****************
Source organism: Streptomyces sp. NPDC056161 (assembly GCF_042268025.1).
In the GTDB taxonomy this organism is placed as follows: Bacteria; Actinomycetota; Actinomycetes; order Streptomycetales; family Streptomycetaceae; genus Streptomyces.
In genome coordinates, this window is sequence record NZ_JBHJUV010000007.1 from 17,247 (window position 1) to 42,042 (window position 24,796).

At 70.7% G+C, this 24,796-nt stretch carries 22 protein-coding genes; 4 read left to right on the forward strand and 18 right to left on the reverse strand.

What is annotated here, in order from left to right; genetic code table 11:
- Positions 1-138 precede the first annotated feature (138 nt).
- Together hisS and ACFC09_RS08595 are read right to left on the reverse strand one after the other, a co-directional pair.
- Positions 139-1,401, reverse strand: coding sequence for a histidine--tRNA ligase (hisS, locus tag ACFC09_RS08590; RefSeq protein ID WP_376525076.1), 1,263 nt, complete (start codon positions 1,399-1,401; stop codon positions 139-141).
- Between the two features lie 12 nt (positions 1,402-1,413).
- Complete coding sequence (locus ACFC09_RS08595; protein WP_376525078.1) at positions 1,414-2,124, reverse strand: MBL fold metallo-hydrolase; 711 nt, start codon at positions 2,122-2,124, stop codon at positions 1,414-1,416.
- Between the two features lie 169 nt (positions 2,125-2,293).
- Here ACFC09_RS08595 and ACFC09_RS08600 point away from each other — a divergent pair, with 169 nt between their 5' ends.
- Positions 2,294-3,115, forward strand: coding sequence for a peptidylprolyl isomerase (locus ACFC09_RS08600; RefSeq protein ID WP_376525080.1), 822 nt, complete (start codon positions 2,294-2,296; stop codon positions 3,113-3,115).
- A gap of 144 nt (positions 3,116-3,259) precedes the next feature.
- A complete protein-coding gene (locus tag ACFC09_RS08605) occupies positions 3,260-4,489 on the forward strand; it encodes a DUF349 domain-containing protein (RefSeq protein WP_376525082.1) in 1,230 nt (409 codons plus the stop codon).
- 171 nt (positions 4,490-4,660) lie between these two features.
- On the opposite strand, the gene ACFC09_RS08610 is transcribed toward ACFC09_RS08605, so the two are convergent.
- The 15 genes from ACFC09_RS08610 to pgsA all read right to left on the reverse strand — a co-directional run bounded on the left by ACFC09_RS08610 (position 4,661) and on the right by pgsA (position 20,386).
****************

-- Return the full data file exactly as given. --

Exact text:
Source organism: Streptomyces sp. NPDC056161 (assembly GCF_042268025.1).
In the GTDB taxonomy this organism is placed as follows: Bacteria; Actinomycetota; Actinomycetes; order Streptomycetales; family Streptomycetaceae; genus Streptomyces.
In genome coordinates, this window is sequence record NZ_JBHJUV010000007.1 from 17,247 (window position 1) to 42,042 (window position 24,796).

At 70.7% G+C, this 24,796-nt stretch carries 22 protein-coding genes; 4 read left to right on the forward strand and 18 right to left on the reverse strand.

What is annotated here, in order from left to right; genetic code table 11:
- Positions 1-138 precede the first annotated feature (138 nt).
- Together hisS and ACFC09_RS08595 are read right to left on the reverse strand one after the other, a co-directional pair.
- Positions 139-1,401, reverse strand: coding sequence for a histidine--tRNA ligase (hisS, locus tag ACFC09_RS08590; RefSeq protein ID WP_376525076.1), 1,263 nt, complete (start codon positions 1,399-1,401; stop codon positions 139-141).
- Between the two features lie 12 nt (positions 1,402-1,413).
- Complete coding sequence (locus ACFC09_RS08595; protein WP_376525078.1) at positions 1,414-2,124, reverse strand: MBL fold metallo-hydrolase; 711 nt, start codon at positions 2,122-2,124, stop codon at positions 1,414-1,416.
- Between the two features lie 169 nt (positions 2,125-2,293).
- Here ACFC09_RS08595 and ACFC09_RS08600 point away from each other — a divergent pair, with 169 nt between their 5' ends.
- Positions 2,294-3,115, forward strand: coding sequence for a peptidylprolyl isomerase (locus ACFC09_RS08600; RefSeq protein ID WP_376525080.1), 822 nt, complete (start codon positions 2,294-2,296; stop codon positions 3,113-3,115).
- A gap of 144 nt (positions 3,116-3,259) precedes the next feature.
- A complete protein-coding gene (locus tag ACFC09_RS08605) occupies positions 3,260-4,489 on the forward strand; it encodes a DUF349 domain-containing protein (RefSeq protein WP_376525082.1) in 1,230 nt (409 codons plus the stop codon).
- 171 nt (positions 4,490-4,660) lie between these two features.
- On the opposite strand, the gene ACFC09_RS08610 is transcribed toward ACFC09_RS08605, so the two are convergent.
- The 15 genes from ACFC09_RS08610 to pgsA all read right to left on the reverse strand — a co-directional run bounded on the left by ACFC09_RS08610 (position 4,661) and on the right by pgsA (position 20,386).